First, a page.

2. A medium pressure oxy-acetylene blowpipe mixer comprising an inner member provided with an elongated acetylene gas passage having a relatively long acetylene metering port, an enlarged intermediate portion, and an enlarged gas mixing chamber provided with a throat in communication with such portion; all in axial alinement; an outer member surrounding said inner member and forming therewith a relatively thin elongated annular oxygen gas passage in spaced concentric relation with such acetylene passage, said inner member having at least two radial oxygen metering ports for conducting oxygen from the outlet end of such annular passage to the throat of such mixing chamber, the total gas metering equal to that of such acetylene metering port at equal delivery pressures of the oxygen and acetylene, the length of said annular oxygen passage being at least fivev times the annulus diameter thereof; the cross-sectional areaof such intermediate portion of the acetylene passage being such that the acetylene flows therethrough at a relatively constant velocity, and the cross-sectional area of said mixing chamber being such that the combined oxygen and acetylene gas flows therethrough at a velocity substantially equal to that of the acetylene through such intermediate portion.
3. An equal-medium pressure blowpipe gas mixer comprising means providing an elongated passage for combustible gas having in axial alinement a combustible gas inlet chamber, a constricted combustible gas metering port, an enlarged intermediate portion, and an enlarged gas mixing chamber provided with a throat in communication with such portion; means providing an axially elongated annular passage for combustion supporting gas surrounding such combustible gas passage in spaced concentric relation and having an inlet for such gas at one end thereof and at the other end a gas outlet consisting of at least two combustion supporting gas metering ports leading to the throat of such gas mixing chamber, the total capacity of such combustion supporting gas metering ports being substantially equal to that of such combustible gas metering port when such gases are delivered at five pounds per square inch pressure to the respective gas inlets of the mixer, the cross-sectional area of such intermediate portion of the combustible gas passage being such that the combustible gas will flow freely therethrough at a constant velocity of between 100 and 500 feet per second, the cross-sectional area of the gas mixing chamber being such that the resulting gas mixture flows axially therethrough at a velocity substantially equal to the velocity of the combustible gas in such intermediate portion, the width of the annulus constituting the combustion supporting gas passage being between 0.005 and 0.015 of an inch, and the length of such annular passage being at least five times the diameter thereof, separate means including throttle valves for delivering combustible and combustion supporting gases to the respective gas inlets of the mixer, and means providing a mixed-gas outlet passage for conducting the gas mixture from such gas mixing chamber to a point of combustion outside of the blowpipe.
4. An equal-medium pressure blowpipe gas mixer comprising means providing an elongated combustible gas passage discharging into a distribution chamber, means providing a plurality of combustible gas metering ports having the inlet ends thereof in communication with such distribution chamber, means providing a plurality ofpreliminary gas mixing chambers each of which is axially alined and in communication with a corresponding one of such gas metering ports, means providing a major mixing chamber in axial alinement with such elongated combustible gas passage and in communication with the outlet ends of such preliminary gas mixing chambers, and means providing an axially elongated annular combustion supporting gas passage surrounding such elongated combustible gas passage in spaced concentric relation and having an inlet for combustion supporting gas at one end thereof and at the other end an outlet consisting of a plurality of combustion supporting gas metering ports, each of which is in communication with a corresponding one of such preliminary gas mixing chambers, characterized in that the cross-sectional area of the major mixing chamber is greater than that of the total cross-sectional areas of the preliminary gas mixing chambers, and the cross-sectional area of each of the latter is greater than that of the corresponding gas metering port, whereby the gas flows at substantially equal velocities through the port and corresponding preliminary gas mixing chamber, and the passages are of successively decreasing cross-seccapacity of such oxygen metering ports being substantially tional area in the direction of a backfire so that the shock 7 thereof can be absorbed and a subsequent flashback extinguished thereby.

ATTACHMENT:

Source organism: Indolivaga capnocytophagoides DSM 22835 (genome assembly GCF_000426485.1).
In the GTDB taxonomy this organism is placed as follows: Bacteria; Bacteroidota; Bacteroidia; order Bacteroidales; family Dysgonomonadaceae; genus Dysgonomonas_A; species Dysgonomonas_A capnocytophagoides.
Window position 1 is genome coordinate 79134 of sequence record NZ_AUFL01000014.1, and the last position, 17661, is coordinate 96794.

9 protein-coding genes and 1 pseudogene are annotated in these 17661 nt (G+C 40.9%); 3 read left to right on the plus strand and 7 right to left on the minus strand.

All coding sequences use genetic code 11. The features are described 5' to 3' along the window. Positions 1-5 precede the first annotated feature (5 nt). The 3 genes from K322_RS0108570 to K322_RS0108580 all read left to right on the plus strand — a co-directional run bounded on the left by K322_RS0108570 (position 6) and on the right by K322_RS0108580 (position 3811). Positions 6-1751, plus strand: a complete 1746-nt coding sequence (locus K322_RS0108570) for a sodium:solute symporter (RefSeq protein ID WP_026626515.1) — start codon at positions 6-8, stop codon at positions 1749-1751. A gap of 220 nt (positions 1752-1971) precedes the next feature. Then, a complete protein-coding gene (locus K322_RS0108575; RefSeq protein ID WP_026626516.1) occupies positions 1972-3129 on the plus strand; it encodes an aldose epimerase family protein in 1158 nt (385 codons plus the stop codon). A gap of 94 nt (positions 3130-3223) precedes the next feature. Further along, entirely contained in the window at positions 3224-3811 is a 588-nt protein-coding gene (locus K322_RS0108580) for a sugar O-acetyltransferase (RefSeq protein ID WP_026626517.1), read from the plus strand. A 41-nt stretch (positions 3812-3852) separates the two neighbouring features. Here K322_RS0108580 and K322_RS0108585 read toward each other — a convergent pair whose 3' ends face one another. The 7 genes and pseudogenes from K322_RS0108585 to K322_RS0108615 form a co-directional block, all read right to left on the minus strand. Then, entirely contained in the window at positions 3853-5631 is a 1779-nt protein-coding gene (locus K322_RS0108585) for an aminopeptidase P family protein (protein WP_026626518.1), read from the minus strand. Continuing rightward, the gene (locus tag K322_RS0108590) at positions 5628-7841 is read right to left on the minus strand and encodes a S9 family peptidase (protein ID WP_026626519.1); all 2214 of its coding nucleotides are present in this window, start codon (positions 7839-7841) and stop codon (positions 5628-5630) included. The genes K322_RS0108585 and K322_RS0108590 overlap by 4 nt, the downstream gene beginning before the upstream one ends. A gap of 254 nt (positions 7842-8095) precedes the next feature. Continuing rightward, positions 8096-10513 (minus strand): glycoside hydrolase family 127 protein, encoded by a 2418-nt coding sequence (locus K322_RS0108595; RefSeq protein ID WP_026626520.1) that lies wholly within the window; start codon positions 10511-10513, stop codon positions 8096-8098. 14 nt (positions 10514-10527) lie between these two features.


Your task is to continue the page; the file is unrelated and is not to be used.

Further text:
5. An oxy-fuel gas blowpipe mixer including mixed gas passage means having a common mixed gas discharge passage, fuel gas passage means communicating with said mixed gas passage means, and oxygen passage means having an elongated annular oxygen passage coaxial with at least a portion of said fuel gas passage means, said oxygen passage means also having radially arranged oxygen metering port means in communication with the outlet end of said annular oxygen passage, said fuel gas passage means having a group of fuel gas metering port means in parallel arrangement with one another, said mixed gas passage means also having a plurality of gas mixing chambers each communicating with 2. corresponding one of such fuel gas metering port means with a corresponding one of such oxygen metering port means, the total gas metering capacity of such fuel gas metering port means being substantially equal to the total metering capacity of such oxygen metering port means at equal fuel .gas and oxygen supply pressures, such gas mixing chambers all being in communication with such common mixed gas discharge passage, the cross-sectional area of each of such gas mixing chambers being greater than that of the adjacent portion of the fuel gas metering port means and the total cross-sectional area of such gas mixing chambers being smaller than that of such common mixed gas discharge passage.
6. A' blowpipe mixer as claimed in claim 5, characterized in that the length of the annular oxygen passage is at least five times the inner diameter thereof and that the thickness of the annulus constituting such passage is between 0.005 and 0.015 inch.
References Cited in the file of this patent UNITED STATES PATENTS 782,632 Waldbaur Feb. 14, 1905 1,419,168 Oman June 13, 1922 1,882,420 Hammon .Oct. 11, 1932 1,994,841 Thomas Mar. 19, 1935 2,518,895 Jacobsson et al Aug. 15, 1950 2,570,899 Wolf c. Oct. 9, 1951 2,618,322 Conta et al. Nov. 18, 1952